Moms of Special Needs Children

“She’s really a nice person, but all she does is talk about her child with special needs. It’s her whole focus actually. And you want to ask her, 'aren't there are other things in this world besides your son with special needs?'”


It was the summer of 2014,and I was pregnant at the time with my third child as I listened to this other mom talk. I nodded my head complacently with nothing to contribute to the conversation. After all, I didn’t know this mom she was talking about and I certainly did not have a child with special needs.


The Summer that Changed Everything

In the summer of 2016, my memory quickly sprinted back to this conversation.  My son, whom I was pregnant with during that memorable conversation, had just been diagnosed with Autism Spectrum Disorder and now the realization that I am a mom with a special-needs child hit me. Will people talk about me in this same manner behind my back?


You see, when one has a child with special needs, it DOES become your world. They become the topic of conversations you start. It is your life. From an outside perspective, it looks like the parents of the special needs child is loud and vocal and that they cannot separate the other parts of their life from their special needs child. That's because there is no separation. We are the parents living and breathing this reality every day. Our children becomes the focus of our lives. If I could go back in time to this conversation today here’s what I would say:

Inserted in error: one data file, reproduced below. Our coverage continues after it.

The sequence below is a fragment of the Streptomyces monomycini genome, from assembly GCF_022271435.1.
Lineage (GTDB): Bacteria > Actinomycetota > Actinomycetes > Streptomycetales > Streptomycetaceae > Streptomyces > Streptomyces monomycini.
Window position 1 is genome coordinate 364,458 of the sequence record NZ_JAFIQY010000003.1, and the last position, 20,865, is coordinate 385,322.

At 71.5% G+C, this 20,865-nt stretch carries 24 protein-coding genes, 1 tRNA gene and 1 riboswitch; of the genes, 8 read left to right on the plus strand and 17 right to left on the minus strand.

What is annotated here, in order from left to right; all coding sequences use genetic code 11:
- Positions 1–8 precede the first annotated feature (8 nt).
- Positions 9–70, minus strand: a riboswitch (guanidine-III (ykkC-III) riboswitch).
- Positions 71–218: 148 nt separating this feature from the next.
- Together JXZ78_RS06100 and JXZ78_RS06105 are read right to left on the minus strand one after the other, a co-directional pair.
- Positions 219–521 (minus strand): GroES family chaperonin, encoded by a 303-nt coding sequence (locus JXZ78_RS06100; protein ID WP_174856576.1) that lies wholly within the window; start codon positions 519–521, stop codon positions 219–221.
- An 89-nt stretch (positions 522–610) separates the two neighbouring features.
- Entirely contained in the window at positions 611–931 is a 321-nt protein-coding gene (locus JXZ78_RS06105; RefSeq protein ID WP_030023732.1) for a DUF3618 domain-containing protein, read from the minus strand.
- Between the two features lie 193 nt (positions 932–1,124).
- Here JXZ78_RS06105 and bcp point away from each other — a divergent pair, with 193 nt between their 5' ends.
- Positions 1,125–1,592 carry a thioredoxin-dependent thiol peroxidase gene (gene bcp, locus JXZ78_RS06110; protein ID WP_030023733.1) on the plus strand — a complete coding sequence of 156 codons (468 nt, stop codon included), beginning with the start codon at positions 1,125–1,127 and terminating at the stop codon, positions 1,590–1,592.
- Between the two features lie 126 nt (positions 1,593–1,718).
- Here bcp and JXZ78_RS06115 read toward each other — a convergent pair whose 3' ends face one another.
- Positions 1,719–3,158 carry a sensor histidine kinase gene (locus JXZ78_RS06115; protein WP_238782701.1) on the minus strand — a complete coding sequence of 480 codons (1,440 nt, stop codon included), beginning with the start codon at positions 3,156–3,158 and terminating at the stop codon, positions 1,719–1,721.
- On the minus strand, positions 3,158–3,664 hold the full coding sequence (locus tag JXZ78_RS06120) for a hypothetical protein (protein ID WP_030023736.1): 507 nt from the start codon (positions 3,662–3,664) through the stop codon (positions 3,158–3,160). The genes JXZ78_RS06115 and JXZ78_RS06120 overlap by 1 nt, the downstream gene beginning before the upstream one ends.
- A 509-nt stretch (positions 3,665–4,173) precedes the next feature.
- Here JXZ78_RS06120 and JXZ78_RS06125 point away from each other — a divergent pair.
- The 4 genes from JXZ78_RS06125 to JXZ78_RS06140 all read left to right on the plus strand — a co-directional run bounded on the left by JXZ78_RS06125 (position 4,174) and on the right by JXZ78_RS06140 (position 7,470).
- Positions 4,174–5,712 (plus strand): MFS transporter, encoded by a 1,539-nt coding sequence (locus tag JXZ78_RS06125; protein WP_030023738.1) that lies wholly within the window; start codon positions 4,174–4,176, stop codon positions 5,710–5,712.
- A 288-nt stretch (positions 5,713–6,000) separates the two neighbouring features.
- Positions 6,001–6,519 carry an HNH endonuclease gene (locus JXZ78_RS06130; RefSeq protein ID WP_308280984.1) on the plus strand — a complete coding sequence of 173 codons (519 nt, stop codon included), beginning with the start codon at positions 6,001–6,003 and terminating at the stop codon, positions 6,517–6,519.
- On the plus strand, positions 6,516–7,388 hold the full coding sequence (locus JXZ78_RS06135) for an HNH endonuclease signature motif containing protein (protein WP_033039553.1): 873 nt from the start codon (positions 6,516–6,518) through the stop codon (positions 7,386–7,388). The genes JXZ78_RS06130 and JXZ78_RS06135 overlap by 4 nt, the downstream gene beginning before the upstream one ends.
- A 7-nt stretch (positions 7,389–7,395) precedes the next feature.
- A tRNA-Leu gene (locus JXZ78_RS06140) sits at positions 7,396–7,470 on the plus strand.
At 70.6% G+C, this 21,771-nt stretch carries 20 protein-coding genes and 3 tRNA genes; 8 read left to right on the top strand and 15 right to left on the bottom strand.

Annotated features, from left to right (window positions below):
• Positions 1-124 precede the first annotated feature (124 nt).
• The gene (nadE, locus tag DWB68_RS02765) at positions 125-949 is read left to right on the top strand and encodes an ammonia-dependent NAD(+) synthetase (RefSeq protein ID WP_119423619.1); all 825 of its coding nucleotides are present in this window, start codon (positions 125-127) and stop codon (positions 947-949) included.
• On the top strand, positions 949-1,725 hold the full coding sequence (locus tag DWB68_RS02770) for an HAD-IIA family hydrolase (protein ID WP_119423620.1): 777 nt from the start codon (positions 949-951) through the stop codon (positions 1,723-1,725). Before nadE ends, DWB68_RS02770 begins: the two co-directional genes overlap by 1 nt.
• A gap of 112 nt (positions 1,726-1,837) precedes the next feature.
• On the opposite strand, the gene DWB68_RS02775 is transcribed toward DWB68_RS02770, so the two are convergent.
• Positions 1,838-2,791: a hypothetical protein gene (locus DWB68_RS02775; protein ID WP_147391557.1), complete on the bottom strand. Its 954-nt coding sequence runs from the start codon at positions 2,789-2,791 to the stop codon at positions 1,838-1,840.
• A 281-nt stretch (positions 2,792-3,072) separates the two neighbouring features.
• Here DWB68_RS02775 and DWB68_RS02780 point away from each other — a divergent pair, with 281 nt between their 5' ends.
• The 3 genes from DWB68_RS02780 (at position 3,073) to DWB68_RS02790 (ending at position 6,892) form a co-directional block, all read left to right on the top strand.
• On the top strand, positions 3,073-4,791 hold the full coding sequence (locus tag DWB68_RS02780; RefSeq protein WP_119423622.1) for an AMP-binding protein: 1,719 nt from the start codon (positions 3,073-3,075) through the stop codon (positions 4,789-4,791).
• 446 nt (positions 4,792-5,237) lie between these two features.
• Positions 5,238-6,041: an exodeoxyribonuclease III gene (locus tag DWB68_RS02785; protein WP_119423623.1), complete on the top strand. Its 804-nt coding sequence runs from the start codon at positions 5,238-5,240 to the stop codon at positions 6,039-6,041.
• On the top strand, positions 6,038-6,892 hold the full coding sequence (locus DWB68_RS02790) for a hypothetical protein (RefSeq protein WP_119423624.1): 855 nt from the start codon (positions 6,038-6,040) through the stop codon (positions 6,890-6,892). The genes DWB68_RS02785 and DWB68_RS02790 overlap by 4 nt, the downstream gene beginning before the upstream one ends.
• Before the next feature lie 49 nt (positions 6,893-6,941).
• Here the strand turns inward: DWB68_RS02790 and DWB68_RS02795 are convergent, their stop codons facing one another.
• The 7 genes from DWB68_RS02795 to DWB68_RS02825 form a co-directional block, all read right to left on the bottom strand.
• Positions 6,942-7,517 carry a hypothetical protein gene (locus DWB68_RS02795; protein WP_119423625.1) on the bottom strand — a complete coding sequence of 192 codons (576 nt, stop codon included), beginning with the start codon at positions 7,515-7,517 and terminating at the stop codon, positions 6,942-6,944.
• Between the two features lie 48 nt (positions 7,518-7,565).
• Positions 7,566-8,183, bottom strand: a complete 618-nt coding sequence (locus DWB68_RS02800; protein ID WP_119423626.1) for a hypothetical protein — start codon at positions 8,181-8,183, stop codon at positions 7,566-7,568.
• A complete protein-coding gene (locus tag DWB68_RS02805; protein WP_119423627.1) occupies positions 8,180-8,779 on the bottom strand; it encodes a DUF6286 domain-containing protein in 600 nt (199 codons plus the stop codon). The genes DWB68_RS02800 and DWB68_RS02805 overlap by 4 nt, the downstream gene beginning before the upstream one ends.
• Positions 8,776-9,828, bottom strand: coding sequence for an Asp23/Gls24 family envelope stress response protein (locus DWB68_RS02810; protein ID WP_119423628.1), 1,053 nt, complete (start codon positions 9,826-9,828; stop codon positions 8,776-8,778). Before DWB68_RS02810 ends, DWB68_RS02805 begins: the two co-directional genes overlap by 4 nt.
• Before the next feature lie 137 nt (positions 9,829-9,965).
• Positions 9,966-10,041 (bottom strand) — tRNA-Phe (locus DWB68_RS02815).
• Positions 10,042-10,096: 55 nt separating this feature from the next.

If I Could Go Back in Time


That mom, the one you roll your eyes at, the one with a child with special needs? She really needs your support and compassion. This mom needs your understanding and love. I know this is a whole new concept to understand, but try to hear me out. In your life with three highly-achieving children, you will never experience the life of having a child with Down syndrome. You wont feel the pain of isolation when your child does something inappropriate in public. Please try to understand that she is advocating daily for her child because if she doesn’t, no one else will. She knows what an uphill battle it will be for him for the rest of his life. As a loving mom, she wants people to understand that her son is really not that different from everyone else, though he carries an undeserved stigma. This mom knows when people stare at her child. She knows that she must advocate for him every day of her life. And when “all she talks about is her child with special needs,” she is doing it because she wants him to be treated with love and respect.


You see, being a parent of a special needs child is not easy. Our children have a hard time connecting with others. Many times they lack social skills and have a hard time reading body language. Sometimes they don’t understand sarcasm or humor. They might have difficulty with connecting emotionally with others. It is hard to see through someone else’s eyes, but when we try, we understand on new levels, we have fresh perspectives, and we become more tolerant and kind.

The parents of children with special needs will always advocate for our children. This is why we write books, become public speakers, start movements, create campaigns and manage Non-Profits. Our children drive us to become better versions of ourselves. We will never stop talking about our children. We are a proud group of people in a select category called upon to change the world to welcome our kids with love. We will never, ever apologize for that.